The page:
Local News

December 13, 2011

Real trees have lower carbon impact than fake

Better for planet than artificials, area experts say

WEST CHAZY — Despite dropping temperatures and ice-nipped wind, live Christmas trees are still worth the trouble for many North Country residents.

For those dreaming of a "green" Christmas, the decision to buy a real tree is an easy one to make.


"We have families that have been coming here for 23 years," said Dave Goslin, who owns D&D Tree Farm in West Chazy with his wife, Deb.

Goslin, whose tree-farming career began 30 years ago when he planted his first trees, now has 20 acres of evergreens available for people to browse. He said that this year, more people have been braving the cold than ever before, looking for the perfect centerpiece to their holiday festivities.

"Last year, I tried selling pre-cut trees, but it didn't really work," Goslin said. "I think people want the experience of cutting their own tree."


After perusing the sloped expanse of the D&D Tree Farm, Adam Mintz and his 4-year-old son, David, finally settled on a stately balsam fir. Bandsaw in hand, Mintz dragged the tree from its plot toward the parking lot with the help of his son, whose little hands weren't quite big enough to stretch around the tree's freshly severed trunk.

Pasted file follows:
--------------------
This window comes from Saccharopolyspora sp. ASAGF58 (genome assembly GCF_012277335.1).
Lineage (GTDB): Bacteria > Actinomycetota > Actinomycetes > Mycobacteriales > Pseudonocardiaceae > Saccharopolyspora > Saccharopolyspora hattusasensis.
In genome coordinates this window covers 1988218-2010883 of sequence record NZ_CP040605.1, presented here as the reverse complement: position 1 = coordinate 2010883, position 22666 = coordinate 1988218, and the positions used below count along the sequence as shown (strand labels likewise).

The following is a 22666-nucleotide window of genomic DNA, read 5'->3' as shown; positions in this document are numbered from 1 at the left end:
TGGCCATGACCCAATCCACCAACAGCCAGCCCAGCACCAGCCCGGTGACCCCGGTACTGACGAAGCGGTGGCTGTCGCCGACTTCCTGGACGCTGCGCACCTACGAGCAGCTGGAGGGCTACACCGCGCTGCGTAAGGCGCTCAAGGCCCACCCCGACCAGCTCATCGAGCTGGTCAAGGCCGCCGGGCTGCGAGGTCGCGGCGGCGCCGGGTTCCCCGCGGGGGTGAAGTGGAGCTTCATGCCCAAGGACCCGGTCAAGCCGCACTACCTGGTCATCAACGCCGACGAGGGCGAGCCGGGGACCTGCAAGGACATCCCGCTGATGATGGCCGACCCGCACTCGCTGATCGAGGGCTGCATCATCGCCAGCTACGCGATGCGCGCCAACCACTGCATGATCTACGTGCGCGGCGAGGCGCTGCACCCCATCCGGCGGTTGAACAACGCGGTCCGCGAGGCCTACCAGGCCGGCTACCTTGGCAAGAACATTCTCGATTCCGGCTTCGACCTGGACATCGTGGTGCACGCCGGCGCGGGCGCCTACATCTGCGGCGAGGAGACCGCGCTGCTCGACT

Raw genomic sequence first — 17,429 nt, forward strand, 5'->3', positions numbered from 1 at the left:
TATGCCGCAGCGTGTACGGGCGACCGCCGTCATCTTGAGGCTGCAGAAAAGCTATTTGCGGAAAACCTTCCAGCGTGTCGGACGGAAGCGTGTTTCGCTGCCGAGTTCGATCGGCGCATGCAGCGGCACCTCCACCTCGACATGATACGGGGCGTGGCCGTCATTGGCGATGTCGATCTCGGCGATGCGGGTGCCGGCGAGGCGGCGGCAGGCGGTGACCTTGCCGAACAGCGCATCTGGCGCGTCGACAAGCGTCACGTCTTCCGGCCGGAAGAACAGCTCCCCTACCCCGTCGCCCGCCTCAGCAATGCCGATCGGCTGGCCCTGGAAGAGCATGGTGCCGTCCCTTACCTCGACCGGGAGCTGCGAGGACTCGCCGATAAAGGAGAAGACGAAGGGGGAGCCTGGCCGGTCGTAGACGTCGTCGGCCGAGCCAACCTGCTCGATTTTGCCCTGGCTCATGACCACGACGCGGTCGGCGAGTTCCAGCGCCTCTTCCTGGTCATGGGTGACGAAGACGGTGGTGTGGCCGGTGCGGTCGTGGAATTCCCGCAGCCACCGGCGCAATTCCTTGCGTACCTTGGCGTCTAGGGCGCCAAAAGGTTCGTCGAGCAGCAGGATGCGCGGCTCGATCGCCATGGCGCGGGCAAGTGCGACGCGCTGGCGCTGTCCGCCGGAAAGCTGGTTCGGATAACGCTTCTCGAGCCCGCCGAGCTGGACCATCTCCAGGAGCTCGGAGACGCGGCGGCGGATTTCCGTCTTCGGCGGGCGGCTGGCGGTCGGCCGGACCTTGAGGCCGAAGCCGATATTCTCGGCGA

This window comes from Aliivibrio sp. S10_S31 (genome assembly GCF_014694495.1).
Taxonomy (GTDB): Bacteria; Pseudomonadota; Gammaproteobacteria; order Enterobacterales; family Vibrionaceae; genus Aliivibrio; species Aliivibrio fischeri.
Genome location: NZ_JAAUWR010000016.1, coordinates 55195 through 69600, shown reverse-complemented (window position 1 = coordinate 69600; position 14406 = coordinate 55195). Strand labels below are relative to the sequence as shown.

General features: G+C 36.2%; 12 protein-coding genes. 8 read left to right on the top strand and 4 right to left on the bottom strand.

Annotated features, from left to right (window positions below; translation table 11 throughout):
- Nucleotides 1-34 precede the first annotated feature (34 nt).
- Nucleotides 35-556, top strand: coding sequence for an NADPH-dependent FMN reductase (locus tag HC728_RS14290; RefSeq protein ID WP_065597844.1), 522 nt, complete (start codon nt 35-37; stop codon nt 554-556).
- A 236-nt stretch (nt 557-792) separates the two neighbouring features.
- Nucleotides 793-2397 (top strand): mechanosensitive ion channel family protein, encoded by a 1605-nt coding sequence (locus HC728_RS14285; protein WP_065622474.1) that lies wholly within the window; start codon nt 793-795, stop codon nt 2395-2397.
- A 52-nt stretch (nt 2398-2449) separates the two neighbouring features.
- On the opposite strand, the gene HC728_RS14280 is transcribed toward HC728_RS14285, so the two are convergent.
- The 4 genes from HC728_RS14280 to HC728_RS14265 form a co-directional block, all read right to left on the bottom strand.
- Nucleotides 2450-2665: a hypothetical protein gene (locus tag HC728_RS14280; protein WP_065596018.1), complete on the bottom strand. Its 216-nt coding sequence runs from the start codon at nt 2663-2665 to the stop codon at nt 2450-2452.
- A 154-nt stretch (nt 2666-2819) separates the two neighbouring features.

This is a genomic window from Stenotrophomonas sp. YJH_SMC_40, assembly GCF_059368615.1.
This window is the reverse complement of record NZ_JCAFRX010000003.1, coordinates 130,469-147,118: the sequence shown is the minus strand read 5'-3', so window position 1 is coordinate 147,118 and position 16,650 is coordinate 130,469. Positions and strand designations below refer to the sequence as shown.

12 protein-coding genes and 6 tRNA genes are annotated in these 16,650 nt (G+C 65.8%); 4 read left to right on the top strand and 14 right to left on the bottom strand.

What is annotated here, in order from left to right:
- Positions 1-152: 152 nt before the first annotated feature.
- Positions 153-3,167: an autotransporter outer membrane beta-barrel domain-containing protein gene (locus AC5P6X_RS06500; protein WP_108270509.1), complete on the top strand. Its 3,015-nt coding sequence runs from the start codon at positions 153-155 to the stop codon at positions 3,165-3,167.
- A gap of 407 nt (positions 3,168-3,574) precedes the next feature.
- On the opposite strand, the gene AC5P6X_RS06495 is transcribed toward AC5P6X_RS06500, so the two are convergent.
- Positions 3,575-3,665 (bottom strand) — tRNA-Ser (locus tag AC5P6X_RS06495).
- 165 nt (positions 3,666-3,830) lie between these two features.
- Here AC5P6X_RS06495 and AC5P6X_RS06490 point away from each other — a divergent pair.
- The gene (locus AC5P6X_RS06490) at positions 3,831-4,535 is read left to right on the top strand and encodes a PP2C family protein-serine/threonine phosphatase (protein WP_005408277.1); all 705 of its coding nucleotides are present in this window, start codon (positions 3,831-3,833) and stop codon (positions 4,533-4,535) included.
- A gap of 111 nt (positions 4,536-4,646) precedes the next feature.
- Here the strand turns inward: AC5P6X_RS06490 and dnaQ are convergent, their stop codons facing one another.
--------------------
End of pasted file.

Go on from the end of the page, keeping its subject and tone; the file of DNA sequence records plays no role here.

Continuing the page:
"To me, the smell of a real tree says Christmas," Mintz said. "It's fun to come out here with the family. We make an afternoon out of it."


The 6-foot-tall tree Mintz and his son selected was planted about 10 years ago. Goslin purchases the trees when they are 5 years old, plants them and prunes them until they are tall enough to be cut.

"Each tree needs a haircut every year," Goslin said. "It helps them keep a nice shape."

The shape Goslin referred to is the symmetrical cone shape emulated in most store-bought specimens. Since aesthetics aren't necessarily a living tree's primary concern when growing, a little maintenance is required to keep their limbs in check.

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